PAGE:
Friday, 8 February, 2008

Morgan Stanley Plans India Fund After 14-Year Hiatus

Morgan Stanley, trailing Franklin Templeton Investments and Reliance Capital Ltd. in India, will start its first fund on the subcontinent in 14 years to win clients in a nation where investments may quadruple by 2012.

The New York-based bank plans to start an equity fund that will go on sale from Feb. 11 until March 10, according to the sale document. The offering coincides with the worst start to the year for Indian equities, making it tougher for the U.S. bank to attract investors. The benchmark Sensitive Index, or Sensex, dropped 13 percent last month.

``We view the recent correction as an opportunity to build a portfolio,'' said Narayan Ramachandran, chief executive officer at Morgan Stanley Investment Management India Pvt, in an interview yesterday. ``Maybe we missed a step for three to four years, but still it's better late than never.''

Overseas money managers are vying with local funds to set up businesses in India to tap the wealth of a nation where invested assets will rise fourfold to $1 trillion by 2012 according to consulting firm Celent.

Less than 1 percent of Morgan Stanley's $606 billion of assets under management are held in India, where local firms led by Reliance Capital and UTI Asset Management Co. manage four times more than their overseas peers.

Domestic mutual funds, or joint ventures in which the local partner has a majority stake, manage 4.32 trillion rupees ($109 billion), while foreign fund assets are at 1.17 trillion rupees, according to data from the Association of Mutual Funds of India. Assets managed by all the 32 mutual funds rose 70 percent to 5.50 trillion rupees in 2007 from a year earlier, according to the trade body.

Crash Landing

Morgan Stanley, which in January 1994 became the first foreign money manager to start a business in India, has focused on investment banking and broking in the country after its asset management business had a rocky start.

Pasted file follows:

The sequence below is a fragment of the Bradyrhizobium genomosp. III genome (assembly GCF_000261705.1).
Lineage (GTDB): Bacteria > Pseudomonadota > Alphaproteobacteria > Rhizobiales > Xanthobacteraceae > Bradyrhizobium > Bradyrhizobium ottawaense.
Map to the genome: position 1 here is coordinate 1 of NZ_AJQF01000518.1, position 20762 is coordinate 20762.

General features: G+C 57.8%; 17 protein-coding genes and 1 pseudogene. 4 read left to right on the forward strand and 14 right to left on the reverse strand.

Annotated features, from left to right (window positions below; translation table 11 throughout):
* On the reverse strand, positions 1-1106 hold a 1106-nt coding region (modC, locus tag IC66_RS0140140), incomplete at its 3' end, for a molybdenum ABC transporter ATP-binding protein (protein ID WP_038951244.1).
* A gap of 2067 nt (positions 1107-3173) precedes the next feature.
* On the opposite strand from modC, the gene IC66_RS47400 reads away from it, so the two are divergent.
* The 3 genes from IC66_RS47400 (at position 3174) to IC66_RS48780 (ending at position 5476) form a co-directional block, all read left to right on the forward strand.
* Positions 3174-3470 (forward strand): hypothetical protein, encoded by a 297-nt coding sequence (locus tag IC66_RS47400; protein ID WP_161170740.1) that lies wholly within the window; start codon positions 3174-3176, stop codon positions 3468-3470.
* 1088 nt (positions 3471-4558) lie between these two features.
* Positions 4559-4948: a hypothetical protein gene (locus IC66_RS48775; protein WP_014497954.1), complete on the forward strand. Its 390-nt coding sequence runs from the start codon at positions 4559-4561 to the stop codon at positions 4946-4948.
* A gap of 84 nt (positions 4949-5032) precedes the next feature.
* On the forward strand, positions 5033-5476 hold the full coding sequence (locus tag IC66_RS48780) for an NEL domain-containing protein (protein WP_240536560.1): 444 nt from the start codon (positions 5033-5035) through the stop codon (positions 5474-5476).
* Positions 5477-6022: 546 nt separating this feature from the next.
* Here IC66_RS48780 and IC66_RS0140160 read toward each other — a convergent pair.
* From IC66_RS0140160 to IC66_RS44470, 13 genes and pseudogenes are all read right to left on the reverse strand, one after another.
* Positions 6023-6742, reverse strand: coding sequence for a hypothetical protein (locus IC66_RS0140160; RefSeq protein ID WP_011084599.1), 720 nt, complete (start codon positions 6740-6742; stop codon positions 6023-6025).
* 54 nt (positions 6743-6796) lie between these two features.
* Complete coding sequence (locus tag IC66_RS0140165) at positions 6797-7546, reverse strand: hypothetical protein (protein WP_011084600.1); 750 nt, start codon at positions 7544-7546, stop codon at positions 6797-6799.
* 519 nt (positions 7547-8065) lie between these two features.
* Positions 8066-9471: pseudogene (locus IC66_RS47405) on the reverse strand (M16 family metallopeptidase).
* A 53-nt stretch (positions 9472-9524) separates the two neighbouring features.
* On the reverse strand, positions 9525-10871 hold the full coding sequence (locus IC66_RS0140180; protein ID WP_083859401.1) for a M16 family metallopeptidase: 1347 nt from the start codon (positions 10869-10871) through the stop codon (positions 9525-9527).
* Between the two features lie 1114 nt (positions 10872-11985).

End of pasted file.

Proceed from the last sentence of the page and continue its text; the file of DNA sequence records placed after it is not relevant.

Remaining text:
The Morgan Stanley Growth Fund, the firm's only one in India, attracted more money than it could manage when it was launched in January 1994. Under securities regulations it had to invest all the funds within a few weeks of the fund closure, leaving little room for the money manager to choose at what price to buy.

The fund raised three times its target 3 billion rupees as investors queued up for two-and-a-half days to buy units at 10 rupees each. The units almost halved in May 1997 to 5.55 rupees in trading on the Bombay Stock Exchange.

Morgan ``crash landed on its take-off,'' said Dhirendra Kumar, chief executive officer at Value Research, a fund-tracking company in New Delhi. ``Over the past two years as the business started taking off, they realized the missed opportunity.''

Times Are A-Changin'

Morgan Stanley manages assets worth 43.8 billion rupees, lagging behind its peers. It has applied to the stock regulator to convert its close-ended fund, which matures next year, into an open-ended plan and take its units off exchanges.

Templeton Asset Management India Pvt.'s Franklin India Bluechip Fund, which was started in December 1993, has 282 billion rupees of assets, while Reliance Capital Asset Management Ltd.'s Reliance Growth Fund, unveiled in September 1995, manages assets worth 641 billion rupees.

The Growth Fund has returned about seven times since inception, matching gains in its benchmark, the BSE100 Index, while Reliance's Growth Fund has returned almost 40 times since it was set up and Franklin's Bluechip Fund about 17 times.

Indians increased investments in stocks and bonds to 5 percent of their financial assets in the year ended March 31, 2006, from 1.9 percent a year earlier, central bank data shows.

New Mindset

``The Indian mindset is changing,'' said A. Balasubramaniam, chief investment officer at Birla Sun Life Asset Management Co., which manages $8.1 billion in assets in Mumbai. ``Owning equity assets has become part of their investment strategy from earlier just putting the money into the bank.''

Investors based outside India bought a record $17.2 billion of equities in the nation last year, according to the stocks regulator. The Sensex climbed 65 percent in 2007 in dollar terms, making it Asia's best performer after China and Bangladesh.

The Morgan Stanley A.C.E. Fund, or Across Capitalizations Equity Fund, will invest in companies with varying market values and will benchmark its performance against the Bombay stock exchange's BSE 200 Index. Morgan also plans to start two bond funds soon.

``Lower assets under management compared to our competitors is a mathematical fact but the opportunity in India is a 30-year to 40-year one as the penetration is very, very low, Ramachandran said. ``We expect the mutual fund industry not to just double or triple but rise by a factor of ten.''